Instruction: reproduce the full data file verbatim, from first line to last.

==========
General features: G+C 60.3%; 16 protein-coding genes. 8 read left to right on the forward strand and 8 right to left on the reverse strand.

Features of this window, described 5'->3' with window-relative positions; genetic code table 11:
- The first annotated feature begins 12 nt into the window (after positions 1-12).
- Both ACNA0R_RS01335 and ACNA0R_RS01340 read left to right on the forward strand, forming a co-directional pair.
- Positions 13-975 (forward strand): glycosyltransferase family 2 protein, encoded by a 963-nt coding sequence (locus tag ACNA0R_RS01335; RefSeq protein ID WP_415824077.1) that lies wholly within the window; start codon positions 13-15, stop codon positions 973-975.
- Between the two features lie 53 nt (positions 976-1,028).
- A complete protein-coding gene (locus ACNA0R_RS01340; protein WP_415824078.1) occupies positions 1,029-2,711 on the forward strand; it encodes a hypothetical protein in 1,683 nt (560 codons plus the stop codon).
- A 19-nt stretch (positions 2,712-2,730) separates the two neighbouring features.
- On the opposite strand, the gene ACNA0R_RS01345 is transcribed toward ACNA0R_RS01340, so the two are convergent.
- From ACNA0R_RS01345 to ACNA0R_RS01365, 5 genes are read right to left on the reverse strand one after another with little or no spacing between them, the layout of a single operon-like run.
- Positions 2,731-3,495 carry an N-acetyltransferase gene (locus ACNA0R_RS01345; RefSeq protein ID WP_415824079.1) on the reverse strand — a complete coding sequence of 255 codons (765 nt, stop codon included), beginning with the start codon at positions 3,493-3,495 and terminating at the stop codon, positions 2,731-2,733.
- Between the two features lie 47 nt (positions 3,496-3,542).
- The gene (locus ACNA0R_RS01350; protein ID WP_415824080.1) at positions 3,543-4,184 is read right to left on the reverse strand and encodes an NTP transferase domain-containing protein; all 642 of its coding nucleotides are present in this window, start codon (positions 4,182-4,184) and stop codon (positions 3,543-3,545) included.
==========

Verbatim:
General features: G+C 60.3%; 16 protein-coding genes. 8 read left to right on the forward strand and 8 right to left on the reverse strand.

Features of this window, described 5'->3' with window-relative positions; genetic code table 11:
- The first annotated feature begins 12 nt into the window (after positions 1-12).
- Both ACNA0R_RS01335 and ACNA0R_RS01340 read left to right on the forward strand, forming a co-directional pair.
- Positions 13-975 (forward strand): glycosyltransferase family 2 protein, encoded by a 963-nt coding sequence (locus tag ACNA0R_RS01335; RefSeq protein ID WP_415824077.1) that lies wholly within the window; start codon positions 13-15, stop codon positions 973-975.
- Between the two features lie 53 nt (positions 976-1,028).
- A complete protein-coding gene (locus ACNA0R_RS01340; protein WP_415824078.1) occupies positions 1,029-2,711 on the forward strand; it encodes a hypothetical protein in 1,683 nt (560 codons plus the stop codon).
- A 19-nt stretch (positions 2,712-2,730) separates the two neighbouring features.
- On the opposite strand, the gene ACNA0R_RS01345 is transcribed toward ACNA0R_RS01340, so the two are convergent.
- From ACNA0R_RS01345 to ACNA0R_RS01365, 5 genes are read right to left on the reverse strand one after another with little or no spacing between them, the layout of a single operon-like run.
- Positions 2,731-3,495 carry an N-acetyltransferase gene (locus ACNA0R_RS01345; RefSeq protein ID WP_415824079.1) on the reverse strand — a complete coding sequence of 255 codons (765 nt, stop codon included), beginning with the start codon at positions 3,493-3,495 and terminating at the stop codon, positions 2,731-2,733.
- Between the two features lie 47 nt (positions 3,496-3,542).
- The gene (locus ACNA0R_RS01350; protein ID WP_415824080.1) at positions 3,543-4,184 is read right to left on the reverse strand and encodes an NTP transferase domain-containing protein; all 642 of its coding nucleotides are present in this window, start codon (positions 4,182-4,184) and stop codon (positions 3,543-3,545) included.